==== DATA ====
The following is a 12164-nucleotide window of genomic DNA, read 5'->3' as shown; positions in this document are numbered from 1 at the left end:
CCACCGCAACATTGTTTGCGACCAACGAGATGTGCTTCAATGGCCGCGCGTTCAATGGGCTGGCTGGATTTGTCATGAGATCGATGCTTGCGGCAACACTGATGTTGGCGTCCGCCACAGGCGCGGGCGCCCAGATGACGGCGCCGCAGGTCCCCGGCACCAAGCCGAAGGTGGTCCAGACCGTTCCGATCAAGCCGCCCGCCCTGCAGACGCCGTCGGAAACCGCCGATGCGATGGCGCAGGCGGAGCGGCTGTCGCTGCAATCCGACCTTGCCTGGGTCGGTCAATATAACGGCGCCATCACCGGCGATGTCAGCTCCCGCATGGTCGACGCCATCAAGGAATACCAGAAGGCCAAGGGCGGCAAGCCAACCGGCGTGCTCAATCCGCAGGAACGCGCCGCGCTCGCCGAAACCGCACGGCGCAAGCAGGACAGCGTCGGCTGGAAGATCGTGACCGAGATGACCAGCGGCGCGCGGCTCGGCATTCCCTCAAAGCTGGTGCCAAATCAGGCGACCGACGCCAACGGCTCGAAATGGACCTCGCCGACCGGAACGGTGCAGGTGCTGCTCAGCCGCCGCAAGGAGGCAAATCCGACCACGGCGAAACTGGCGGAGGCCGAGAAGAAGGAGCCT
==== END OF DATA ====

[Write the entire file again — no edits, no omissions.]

The following is a 12164-nucleotide window of genomic DNA, read 5'->3' as shown; positions in this document are numbered from 1 at the left end:
CCACCGCAACATTGTTTGCGACCAACGAGATGTGCTTCAATGGCCGCGCGTTCAATGGGCTGGCTGGATTTGTCATGAGATCGATGCTTGCGGCAACACTGATGTTGGCGTCCGCCACAGGCGCGGGCGCCCAGATGACGGCGCCGCAGGTCCCCGGCACCAAGCCGAAGGTGGTCCAGACCGTTCCGATCAAGCCGCCCGCCCTGCAGACGCCGTCGGAAACCGCCGATGCGATGGCGCAGGCGGAGCGGCTGTCGCTGCAATCCGACCTTGCCTGGGTCGGTCAATATAACGGCGCCATCACCGGCGATGTCAGCTCCCGCATGGTCGACGCCATCAAGGAATACCAGAAGGCCAAGGGCGGCAAGCCAACCGGCGTGCTCAATCCGCAGGAACGCGCCGCGCTCGCCGAAACCGCACGGCGCAAGCAGGACAGCGTCGGCTGGAAGATCGTGACCGAGATGACCAGCGGCGCGCGGCTCGGCATTCCCTCAAAGCTGGTGCCAAATCAGGCGACCGACGCCAACGGCTCGAAATGGACCTCGCCGACCGGAACGGTGCAGGTGCTGCTCAGCCGCCGCAAGGAGGCAAATCCGACCACGGCGAAACTGGCGGAGGCCGAGAAGAAGGAGCCT